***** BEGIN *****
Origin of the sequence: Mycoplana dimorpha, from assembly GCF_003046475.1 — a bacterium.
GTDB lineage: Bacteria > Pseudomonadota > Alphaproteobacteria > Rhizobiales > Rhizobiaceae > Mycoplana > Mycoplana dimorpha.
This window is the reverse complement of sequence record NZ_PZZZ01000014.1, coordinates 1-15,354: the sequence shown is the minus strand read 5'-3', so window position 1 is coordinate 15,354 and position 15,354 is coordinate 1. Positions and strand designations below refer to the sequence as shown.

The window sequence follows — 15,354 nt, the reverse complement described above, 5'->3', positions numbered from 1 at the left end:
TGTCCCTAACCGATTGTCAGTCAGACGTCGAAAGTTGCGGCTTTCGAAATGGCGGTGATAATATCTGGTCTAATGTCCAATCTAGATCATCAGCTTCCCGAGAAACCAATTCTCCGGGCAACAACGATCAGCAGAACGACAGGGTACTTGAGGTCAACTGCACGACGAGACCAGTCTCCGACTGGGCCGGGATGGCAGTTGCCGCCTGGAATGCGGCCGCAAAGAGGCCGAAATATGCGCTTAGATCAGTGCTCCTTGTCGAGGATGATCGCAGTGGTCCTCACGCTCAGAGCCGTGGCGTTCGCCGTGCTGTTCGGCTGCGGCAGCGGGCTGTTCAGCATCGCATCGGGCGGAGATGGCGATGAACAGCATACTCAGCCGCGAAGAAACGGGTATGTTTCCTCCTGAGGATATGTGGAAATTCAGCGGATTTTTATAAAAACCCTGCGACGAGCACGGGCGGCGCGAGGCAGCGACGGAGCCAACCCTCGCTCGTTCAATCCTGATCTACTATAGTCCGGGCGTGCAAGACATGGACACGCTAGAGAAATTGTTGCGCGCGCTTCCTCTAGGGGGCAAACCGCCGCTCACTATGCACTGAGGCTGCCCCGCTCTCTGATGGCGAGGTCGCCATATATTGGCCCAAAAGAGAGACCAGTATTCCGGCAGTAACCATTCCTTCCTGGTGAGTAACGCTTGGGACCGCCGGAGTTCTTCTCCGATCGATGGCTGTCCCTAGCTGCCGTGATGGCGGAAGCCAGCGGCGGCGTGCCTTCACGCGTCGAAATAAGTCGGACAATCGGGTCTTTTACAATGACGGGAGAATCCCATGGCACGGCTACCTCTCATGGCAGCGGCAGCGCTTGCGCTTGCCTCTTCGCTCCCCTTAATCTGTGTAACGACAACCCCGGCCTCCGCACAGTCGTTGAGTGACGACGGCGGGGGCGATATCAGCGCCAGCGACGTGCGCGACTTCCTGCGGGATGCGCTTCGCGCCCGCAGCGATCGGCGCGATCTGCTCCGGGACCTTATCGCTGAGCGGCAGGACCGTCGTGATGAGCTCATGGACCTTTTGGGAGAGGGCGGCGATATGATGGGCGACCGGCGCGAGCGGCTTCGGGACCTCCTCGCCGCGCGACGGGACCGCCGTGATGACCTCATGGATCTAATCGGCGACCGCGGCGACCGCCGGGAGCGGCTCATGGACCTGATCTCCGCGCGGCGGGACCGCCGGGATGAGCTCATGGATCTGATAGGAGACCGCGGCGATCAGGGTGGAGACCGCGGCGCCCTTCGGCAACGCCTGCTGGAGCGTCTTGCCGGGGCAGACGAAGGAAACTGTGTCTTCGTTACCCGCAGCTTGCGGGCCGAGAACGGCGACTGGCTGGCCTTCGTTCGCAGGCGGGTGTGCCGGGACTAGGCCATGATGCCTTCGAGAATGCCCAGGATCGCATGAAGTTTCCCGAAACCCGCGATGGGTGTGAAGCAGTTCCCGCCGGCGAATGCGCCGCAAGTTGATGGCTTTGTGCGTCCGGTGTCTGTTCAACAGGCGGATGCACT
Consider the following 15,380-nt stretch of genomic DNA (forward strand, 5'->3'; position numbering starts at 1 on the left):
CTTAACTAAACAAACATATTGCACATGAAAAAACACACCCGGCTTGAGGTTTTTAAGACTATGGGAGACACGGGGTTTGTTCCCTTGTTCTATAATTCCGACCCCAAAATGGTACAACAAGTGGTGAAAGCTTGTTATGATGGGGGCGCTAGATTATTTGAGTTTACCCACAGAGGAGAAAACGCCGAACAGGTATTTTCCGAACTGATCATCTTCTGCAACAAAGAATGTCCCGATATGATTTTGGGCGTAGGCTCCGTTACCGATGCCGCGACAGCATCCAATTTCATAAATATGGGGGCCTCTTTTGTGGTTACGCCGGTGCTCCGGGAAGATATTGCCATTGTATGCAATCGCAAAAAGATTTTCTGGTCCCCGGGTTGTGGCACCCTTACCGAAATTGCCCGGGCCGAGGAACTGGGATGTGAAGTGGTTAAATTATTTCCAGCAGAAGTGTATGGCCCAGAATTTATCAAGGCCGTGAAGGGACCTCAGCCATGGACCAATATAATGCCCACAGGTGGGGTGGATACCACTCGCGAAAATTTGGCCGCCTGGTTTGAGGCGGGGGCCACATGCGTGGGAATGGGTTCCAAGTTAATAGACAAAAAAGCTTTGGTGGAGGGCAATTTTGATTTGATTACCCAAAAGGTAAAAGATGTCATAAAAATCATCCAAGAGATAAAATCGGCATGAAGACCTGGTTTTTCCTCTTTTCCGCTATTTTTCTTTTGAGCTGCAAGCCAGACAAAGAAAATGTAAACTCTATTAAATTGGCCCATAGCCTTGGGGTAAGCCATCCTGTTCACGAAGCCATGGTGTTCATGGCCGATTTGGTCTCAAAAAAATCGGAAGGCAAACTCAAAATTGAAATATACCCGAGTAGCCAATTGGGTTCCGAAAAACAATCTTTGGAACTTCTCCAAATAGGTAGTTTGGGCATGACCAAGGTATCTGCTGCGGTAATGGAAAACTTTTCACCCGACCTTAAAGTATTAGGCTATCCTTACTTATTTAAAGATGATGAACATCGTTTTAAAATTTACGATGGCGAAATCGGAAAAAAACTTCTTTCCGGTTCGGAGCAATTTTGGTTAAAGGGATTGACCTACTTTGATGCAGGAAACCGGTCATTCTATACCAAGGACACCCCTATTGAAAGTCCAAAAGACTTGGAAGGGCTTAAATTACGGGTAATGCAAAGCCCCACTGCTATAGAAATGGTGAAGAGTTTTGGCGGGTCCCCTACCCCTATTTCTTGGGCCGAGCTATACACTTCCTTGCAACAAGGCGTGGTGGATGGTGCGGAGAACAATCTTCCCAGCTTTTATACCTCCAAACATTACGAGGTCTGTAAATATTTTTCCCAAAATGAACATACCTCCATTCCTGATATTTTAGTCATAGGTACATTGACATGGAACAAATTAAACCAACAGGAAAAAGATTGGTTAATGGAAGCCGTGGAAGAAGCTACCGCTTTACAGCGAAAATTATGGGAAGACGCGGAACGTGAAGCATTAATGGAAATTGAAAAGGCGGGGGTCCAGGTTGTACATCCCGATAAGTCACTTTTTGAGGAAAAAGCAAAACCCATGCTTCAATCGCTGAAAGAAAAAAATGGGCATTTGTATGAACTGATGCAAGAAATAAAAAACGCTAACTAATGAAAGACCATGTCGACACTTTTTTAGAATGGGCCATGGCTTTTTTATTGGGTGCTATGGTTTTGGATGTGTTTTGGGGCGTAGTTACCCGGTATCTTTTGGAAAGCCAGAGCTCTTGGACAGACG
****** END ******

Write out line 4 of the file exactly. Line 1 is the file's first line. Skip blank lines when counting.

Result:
The window sequence follows — 15,354 nt, the reverse complement described above, 5'->3', positions numbered from 1 at the left end: